TSHA-104 restored to normal levels elevation of blood lactate on exhaustive exercise in dose-dependent manner in SURF1 knockout mice
TSHA-104 increased COX1 activity in brain and muscle in dose-dependent manner in SURF1 knockout mice
Combination of intrathecal and intravenous delivery did not prove benefit over intrathecal alone
No associated toxicity risks or severe tissue damage were seen
There are no approved treatments for the underlying cause of the disease and the burden of disease and risk of mortality are high
SURF1 deficiency is a monogenic mitochondrial disorder that is the most common cause of cytochrome c oxidase deficient Leigh syndrome, a rapidly progressive neurological disorder that leads to degeneration of the CNS. Leigh syndrome typically presents in the first year of life and is characterized by progressive loss of mental and movement abilities that can result in death in early childhood. Approximately 10-15% of people with Leigh syndrome have a SURF1 mutation, and the estimated prevalence of SURF1 deficiency is 300 to 400 patients in the
“SURF1 is part of cytochrome c oxidase, a mitochondrial enzyme known as COX involved in the metabolic production of ATP. Children with SURF1 deficiency have severely impaired COX activity and cannot generate ATP by aerobic respiration appropriately. This disruption in overall energy metabolism increases anaerobic respiration, leading to elevated levels of lactate and the clinical phenotype of Leigh syndrome,” said
RA Session II, President, Founder and CEO of Taysha, added, “In the mouse model, we are seeing expression of SURF1 in the brain and spinal cord at levels sufficient to effectively restore COX activity in the brain, liver and muscle with one intrathecal administration of TSHA-104. We are encouraged by the ability of TSHA-104 to diminish exhaustive exercise-induced lactic acidosis, supporting intact mitochondrial function under states of stress in these preclinical models. This proof-of-concept study indicates TSHA-104 is safe and effective in rescuing metabolic dysfunction in preclinical models of SURF1 deficiency.”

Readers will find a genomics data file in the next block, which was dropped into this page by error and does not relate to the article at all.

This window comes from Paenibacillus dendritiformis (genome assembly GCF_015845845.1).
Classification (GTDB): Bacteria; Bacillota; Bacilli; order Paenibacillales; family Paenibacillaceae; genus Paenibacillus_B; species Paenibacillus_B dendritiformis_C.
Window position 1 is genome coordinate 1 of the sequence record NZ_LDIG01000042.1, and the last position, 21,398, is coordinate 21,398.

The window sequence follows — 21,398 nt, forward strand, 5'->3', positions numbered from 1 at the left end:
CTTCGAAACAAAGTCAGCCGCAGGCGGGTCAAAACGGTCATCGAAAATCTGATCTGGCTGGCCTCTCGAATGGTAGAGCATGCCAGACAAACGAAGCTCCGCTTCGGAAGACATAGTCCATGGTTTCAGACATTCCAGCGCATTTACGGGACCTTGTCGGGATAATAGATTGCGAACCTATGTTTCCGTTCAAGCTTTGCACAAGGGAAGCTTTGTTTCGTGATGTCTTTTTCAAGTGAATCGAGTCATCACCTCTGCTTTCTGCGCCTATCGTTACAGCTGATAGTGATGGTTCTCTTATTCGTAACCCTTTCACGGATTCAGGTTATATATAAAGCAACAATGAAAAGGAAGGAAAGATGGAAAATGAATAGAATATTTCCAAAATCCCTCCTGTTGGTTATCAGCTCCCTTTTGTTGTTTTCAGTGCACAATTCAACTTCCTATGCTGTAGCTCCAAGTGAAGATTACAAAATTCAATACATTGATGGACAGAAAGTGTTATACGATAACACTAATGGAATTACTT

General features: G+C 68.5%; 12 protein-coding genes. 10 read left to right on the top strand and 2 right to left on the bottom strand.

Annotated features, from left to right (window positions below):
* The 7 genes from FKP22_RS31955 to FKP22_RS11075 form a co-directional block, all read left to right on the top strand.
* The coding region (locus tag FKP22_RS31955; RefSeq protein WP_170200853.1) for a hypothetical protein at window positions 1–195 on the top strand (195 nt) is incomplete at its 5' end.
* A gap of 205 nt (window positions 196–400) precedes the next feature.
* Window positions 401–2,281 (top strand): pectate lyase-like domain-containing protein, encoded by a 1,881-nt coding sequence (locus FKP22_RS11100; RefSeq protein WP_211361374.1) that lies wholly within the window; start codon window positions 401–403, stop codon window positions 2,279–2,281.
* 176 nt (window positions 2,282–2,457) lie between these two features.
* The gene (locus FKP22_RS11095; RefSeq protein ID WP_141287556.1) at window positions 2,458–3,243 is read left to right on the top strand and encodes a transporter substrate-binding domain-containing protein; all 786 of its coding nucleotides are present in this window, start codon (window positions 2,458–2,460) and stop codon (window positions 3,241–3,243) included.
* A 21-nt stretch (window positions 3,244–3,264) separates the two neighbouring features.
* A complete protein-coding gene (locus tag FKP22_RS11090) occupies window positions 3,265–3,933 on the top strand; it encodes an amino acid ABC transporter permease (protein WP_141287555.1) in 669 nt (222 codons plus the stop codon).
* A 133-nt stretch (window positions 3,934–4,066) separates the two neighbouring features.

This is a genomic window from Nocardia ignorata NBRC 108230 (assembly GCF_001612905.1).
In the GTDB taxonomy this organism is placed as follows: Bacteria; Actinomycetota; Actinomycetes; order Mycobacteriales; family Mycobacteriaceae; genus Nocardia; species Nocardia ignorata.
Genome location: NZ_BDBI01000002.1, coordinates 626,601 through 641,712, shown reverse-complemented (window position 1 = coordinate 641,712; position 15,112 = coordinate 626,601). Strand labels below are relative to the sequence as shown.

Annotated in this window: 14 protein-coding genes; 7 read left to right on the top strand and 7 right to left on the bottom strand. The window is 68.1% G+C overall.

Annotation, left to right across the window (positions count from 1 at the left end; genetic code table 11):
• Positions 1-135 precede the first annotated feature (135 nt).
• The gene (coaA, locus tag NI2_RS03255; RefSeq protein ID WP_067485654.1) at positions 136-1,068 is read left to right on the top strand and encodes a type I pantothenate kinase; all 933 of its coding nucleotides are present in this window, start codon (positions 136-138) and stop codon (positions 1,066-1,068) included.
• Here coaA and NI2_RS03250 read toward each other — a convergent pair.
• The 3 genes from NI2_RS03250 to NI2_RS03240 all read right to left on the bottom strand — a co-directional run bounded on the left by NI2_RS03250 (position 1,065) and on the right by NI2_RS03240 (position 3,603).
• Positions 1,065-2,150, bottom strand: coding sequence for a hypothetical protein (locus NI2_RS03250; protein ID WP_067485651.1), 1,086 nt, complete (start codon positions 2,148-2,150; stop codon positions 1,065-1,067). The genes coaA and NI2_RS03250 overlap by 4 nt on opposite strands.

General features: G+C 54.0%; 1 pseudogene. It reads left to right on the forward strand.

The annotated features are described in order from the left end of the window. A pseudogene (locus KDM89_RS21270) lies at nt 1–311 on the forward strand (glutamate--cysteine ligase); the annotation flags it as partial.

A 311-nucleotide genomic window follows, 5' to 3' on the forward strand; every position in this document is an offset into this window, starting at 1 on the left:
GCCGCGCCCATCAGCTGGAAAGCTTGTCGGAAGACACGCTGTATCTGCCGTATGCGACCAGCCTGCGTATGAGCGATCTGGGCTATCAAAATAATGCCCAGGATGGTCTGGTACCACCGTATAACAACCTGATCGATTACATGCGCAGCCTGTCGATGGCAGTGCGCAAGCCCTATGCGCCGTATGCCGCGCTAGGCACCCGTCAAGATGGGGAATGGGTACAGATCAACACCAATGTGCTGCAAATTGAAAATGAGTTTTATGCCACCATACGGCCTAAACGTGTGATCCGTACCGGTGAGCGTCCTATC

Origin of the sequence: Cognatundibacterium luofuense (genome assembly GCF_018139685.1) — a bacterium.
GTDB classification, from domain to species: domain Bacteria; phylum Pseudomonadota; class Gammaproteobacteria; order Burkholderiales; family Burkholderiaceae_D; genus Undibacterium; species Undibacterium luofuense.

A one-time intrathecal injection of TSHA-104 resulted in codon-optimized human SURF1 expression in multiple relevant brain and spinal cord regions in SURF1 knockout mice. A combination of intrathecal and intravenous delivery did not provide any benefit over intrathecal delivery alone, supporting continued use of intrathecal administration. TSHA-104 increased mitochondrially encoded cytochrome c oxidase 1 (MT-CO1) abundance four weeks post-injection in the CNS and peripheral tissues and increased COX1 activity in brain and muscle in a dose-dependent manner. Biochemical COX activity correlated with histological COX content level, supporting regional COX activity. Following exhaustive exercise-induced lactic acidosis TSHA-104 was able to rescue elevated lactate levels in SURF1 knockout mice dose-dependently. The safety profile assessed by non-GLP (Good Laboratory Practice) evaluation in wild-type mice using a similar dosing regimen determined no associated toxicity risks or severe tissue damage detected up to one year post-injection. Collectively this proof-of-concept study demonstrates TSHA-104 can safely and sufficiently rescue mitochondrial dysfunction in SURF1 knockout mice, supporting further translational development for the treatment of SURF1-associated Leigh syndrome.
TSHA-104 is an AAV9-based gene replacement therapy encoding the human SURF1 protein that is administered intrathecally for the treatment of SURF1-associated Leigh syndrome. TSHA-104 has been granted Orphan Drug and Rare Pediatric Disease designations by the FDA.
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